- Country singer Tim McGraw not sorry for slapping female fan: ‘Things happen’
- Iraq vet cited for owning 14 therapeutic pet ducks
- White House takes credit for drop in unaccompanied children at border
- International crises be damned, Obama’s fundraising trip must go on
- Friend of bombing suspect Dzhokhar Tsarnaev found guilty of impeding probe
- Train with MH17 plane crash bodies leaves rebel town in Ukraine
- Half of Colorado voters are OK with Hobby Lobby decision, poll shows
- HIV-killing condom to soon hit shelves in Australia
- Estonia pulls plug on Steven Seagal over praise for Putin
- Lawyer: Pelvic exam pics cost Hopkins $190 million
SGT. SHAFT: Disabled vet shouldn’t have to pay for medicines
Question of the Day
Dear Sgt. Shaft:
I have a question for you: Why is it that the VA does not negotiate with pharmaceutical companies on a nationwide basis as opposed to regional negotiations? I am unable to get some meds for my service-connected disability because the VA won't come into the 21st century or negotiate on the national level. I am fortunate that my disability compensation currently covers the expense of buying the needed meds. It just seems wrong that I should have to pay for a service-connected disability to some degree.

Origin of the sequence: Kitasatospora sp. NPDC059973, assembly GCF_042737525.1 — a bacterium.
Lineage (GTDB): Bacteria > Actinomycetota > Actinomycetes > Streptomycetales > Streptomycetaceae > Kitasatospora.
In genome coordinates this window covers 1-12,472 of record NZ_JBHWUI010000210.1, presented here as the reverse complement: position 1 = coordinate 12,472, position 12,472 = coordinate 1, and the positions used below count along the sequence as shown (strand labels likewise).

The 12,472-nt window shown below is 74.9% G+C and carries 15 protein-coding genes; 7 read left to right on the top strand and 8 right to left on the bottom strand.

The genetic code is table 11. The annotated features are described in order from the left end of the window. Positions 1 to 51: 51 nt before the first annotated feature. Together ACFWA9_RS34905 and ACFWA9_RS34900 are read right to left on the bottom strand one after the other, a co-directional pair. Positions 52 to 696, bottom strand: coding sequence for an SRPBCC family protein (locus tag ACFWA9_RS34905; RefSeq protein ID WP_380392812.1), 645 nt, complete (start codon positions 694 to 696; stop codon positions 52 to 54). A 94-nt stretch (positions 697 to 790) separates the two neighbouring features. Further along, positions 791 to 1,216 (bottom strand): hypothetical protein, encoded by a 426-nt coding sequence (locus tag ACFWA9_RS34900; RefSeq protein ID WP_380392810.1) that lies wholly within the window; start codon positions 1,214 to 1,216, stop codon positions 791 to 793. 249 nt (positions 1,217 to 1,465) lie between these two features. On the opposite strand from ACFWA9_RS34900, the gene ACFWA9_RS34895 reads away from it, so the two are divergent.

There is no reason why you should have to pay for your meds. The top doc at the VA tells me that "The VA has national contracts for almost all medications. The issue for this veteran probably is that the medicine he wants is not on our formulary. We have a well-controlled formulary that uses generic medications when possible."
• Rep. John Carter, who represents the Fort Hood area in the House, has noted that three years after an attack on Fort Hood, Texas, left 13 adults and one unborn child dead and 32 wounded, the casualties and their families are still being denied proper benefits.
Mr. Carter introduced legislation to grant combat casualty status in the 111th Congress shortly after the 2009 attack when it became clear the administration was reluctant to admit a terror attack had succeeded on a major military installation on U.S. soil. Mr. Carter reintroduced the bill in the 112th Congress as H.R.625, the Fort Hood Victims and Families Benefits Protection Act.
• Congratulations to the four Department of Veterans Affairs researchers who were among the 96 recipients of the 2011 Presidential Early Career Award for Scientists and Engineers (PECASE) honored at a ceremony held last month. The PECASE is the highest honor conferred by the U.S. government on federal researchers in the early stages of their careers.
"Research is the lifeblood of our program to provide cutting-edge, world-class medical care to veterans," said Secretary of Veterans Affairs Secretary Eric K. Shinseki. "The achievements of these four individuals show that VA research is a leader in the health care industry."